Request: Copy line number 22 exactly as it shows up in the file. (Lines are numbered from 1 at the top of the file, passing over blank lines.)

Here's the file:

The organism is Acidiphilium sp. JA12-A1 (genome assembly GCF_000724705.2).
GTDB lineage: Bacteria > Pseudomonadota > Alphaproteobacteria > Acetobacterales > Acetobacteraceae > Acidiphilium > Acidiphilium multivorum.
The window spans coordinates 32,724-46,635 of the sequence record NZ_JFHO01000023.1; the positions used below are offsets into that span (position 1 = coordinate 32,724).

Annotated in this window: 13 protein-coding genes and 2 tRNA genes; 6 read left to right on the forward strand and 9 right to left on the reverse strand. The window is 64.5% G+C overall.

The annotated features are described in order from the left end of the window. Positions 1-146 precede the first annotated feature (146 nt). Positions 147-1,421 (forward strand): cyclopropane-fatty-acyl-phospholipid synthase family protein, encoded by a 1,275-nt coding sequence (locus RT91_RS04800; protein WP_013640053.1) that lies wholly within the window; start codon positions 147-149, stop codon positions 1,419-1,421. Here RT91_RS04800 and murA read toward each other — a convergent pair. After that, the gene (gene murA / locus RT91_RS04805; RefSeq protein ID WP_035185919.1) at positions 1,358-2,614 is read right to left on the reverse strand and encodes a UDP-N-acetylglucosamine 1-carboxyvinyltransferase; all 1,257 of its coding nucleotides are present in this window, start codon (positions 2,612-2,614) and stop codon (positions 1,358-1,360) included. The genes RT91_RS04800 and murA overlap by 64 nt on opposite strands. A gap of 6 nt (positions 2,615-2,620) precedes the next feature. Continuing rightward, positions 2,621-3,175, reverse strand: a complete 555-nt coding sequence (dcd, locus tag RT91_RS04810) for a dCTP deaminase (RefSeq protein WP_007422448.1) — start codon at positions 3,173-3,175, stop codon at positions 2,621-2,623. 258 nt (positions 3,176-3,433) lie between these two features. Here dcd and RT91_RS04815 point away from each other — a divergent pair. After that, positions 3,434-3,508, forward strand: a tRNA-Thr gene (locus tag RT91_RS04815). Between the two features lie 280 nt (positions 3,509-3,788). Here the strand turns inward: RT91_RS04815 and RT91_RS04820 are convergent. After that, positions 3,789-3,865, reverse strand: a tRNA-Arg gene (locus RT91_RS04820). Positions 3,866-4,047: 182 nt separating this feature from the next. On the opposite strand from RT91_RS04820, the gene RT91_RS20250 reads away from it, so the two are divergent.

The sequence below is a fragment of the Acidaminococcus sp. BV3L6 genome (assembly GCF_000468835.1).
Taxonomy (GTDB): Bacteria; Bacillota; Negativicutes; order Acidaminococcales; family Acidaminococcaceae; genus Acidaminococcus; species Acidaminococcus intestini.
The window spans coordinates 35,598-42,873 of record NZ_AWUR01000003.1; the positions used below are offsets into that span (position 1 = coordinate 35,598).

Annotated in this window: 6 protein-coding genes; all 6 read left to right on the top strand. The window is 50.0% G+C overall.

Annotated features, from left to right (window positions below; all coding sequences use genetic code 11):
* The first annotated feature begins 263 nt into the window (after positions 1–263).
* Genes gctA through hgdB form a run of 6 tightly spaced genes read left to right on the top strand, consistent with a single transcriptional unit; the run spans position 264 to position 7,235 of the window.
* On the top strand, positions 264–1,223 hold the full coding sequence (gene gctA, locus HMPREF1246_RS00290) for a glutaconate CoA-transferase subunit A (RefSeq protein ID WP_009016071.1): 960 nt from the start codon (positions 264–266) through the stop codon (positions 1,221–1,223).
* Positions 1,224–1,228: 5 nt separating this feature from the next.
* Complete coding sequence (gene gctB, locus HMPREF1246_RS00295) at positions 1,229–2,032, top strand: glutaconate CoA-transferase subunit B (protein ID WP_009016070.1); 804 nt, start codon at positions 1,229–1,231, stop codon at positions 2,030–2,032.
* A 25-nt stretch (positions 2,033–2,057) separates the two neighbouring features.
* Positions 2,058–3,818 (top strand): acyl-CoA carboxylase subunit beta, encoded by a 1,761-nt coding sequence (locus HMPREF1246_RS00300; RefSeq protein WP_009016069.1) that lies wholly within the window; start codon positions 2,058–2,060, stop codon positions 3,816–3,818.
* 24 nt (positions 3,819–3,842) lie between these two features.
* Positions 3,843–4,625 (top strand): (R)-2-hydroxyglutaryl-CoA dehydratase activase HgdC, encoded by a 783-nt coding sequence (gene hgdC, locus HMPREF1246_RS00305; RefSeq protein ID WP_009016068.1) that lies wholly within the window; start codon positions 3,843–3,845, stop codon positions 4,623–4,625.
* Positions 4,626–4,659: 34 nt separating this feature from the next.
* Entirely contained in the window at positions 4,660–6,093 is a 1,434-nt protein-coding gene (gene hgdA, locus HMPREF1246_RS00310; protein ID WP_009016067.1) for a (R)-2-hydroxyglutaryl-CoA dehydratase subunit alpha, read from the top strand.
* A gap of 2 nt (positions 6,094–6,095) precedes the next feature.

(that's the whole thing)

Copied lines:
* A gap of 2 nt (positions 6,094–6,095) precedes the next feature.